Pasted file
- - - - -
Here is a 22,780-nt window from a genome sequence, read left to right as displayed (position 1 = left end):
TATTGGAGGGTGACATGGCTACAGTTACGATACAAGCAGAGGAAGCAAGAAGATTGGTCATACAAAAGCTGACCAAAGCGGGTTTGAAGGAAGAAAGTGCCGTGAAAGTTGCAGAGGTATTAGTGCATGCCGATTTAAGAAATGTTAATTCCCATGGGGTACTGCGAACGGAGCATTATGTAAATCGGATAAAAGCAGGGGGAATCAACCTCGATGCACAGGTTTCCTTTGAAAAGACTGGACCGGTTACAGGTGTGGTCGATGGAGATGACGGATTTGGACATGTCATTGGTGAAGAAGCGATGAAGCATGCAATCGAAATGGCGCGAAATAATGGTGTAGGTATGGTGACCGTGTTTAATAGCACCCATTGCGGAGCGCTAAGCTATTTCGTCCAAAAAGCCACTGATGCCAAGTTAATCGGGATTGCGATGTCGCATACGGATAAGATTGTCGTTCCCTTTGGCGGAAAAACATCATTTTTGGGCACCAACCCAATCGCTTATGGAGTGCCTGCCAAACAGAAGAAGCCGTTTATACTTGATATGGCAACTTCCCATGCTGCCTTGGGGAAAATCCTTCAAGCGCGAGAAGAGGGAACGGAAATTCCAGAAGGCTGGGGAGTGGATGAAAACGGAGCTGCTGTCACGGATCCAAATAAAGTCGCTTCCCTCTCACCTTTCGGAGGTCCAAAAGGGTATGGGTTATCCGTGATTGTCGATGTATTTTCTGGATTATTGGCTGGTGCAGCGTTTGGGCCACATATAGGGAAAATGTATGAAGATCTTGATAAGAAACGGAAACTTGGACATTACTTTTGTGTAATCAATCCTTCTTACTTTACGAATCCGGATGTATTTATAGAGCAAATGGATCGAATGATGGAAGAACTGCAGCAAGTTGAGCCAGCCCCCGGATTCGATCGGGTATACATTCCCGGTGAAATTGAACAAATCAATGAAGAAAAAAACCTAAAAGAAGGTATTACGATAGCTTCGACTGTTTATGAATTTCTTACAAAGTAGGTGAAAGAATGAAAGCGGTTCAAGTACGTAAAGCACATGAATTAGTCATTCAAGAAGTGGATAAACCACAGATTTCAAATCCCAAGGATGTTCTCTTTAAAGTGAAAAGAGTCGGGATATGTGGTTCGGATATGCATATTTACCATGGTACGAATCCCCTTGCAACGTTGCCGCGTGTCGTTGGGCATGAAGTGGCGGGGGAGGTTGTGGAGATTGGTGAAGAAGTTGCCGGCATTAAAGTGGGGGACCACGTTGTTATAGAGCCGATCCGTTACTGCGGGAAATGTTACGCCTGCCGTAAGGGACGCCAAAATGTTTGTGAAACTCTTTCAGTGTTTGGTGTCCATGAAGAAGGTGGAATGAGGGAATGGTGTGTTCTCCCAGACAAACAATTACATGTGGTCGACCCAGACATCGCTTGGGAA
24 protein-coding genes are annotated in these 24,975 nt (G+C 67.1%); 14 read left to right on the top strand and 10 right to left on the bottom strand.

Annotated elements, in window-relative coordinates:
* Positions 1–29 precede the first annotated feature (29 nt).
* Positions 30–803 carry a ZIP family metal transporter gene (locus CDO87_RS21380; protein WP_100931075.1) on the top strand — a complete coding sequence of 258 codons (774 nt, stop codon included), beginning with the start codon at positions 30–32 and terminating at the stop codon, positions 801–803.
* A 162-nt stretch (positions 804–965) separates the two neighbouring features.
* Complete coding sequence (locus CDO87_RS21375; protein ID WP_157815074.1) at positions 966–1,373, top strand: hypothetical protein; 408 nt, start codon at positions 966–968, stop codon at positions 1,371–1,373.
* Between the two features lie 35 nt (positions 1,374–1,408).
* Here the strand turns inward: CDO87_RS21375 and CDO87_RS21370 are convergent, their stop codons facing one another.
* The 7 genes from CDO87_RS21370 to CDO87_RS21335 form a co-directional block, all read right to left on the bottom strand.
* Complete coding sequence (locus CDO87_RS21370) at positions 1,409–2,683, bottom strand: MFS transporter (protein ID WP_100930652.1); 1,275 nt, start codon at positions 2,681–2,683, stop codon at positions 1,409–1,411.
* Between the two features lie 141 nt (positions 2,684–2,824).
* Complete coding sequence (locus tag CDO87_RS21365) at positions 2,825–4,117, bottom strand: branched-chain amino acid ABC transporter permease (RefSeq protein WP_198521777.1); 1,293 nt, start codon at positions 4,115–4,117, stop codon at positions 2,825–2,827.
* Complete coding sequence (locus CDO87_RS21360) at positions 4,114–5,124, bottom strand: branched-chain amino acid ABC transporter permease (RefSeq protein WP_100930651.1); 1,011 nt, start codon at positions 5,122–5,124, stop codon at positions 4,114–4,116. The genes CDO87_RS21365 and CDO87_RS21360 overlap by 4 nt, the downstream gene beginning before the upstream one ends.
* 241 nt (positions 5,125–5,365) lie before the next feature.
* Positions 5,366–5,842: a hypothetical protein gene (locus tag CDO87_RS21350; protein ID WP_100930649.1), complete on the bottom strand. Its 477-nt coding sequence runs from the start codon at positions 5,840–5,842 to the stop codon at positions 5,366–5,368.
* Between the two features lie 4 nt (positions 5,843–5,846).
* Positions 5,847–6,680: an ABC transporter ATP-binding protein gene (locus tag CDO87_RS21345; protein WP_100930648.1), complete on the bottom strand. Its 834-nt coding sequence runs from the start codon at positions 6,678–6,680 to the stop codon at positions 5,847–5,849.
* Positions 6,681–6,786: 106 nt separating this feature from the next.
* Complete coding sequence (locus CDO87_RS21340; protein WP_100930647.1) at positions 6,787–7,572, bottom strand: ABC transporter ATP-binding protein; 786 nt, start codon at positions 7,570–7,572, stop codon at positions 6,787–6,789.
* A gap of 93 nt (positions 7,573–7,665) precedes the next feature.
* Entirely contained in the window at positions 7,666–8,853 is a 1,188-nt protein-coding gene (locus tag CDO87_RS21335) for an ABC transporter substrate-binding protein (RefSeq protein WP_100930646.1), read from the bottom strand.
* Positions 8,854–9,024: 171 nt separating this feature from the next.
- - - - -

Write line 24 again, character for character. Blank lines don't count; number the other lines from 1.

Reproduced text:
* Positions 8,854–9,024: 171 nt separating this feature from the next.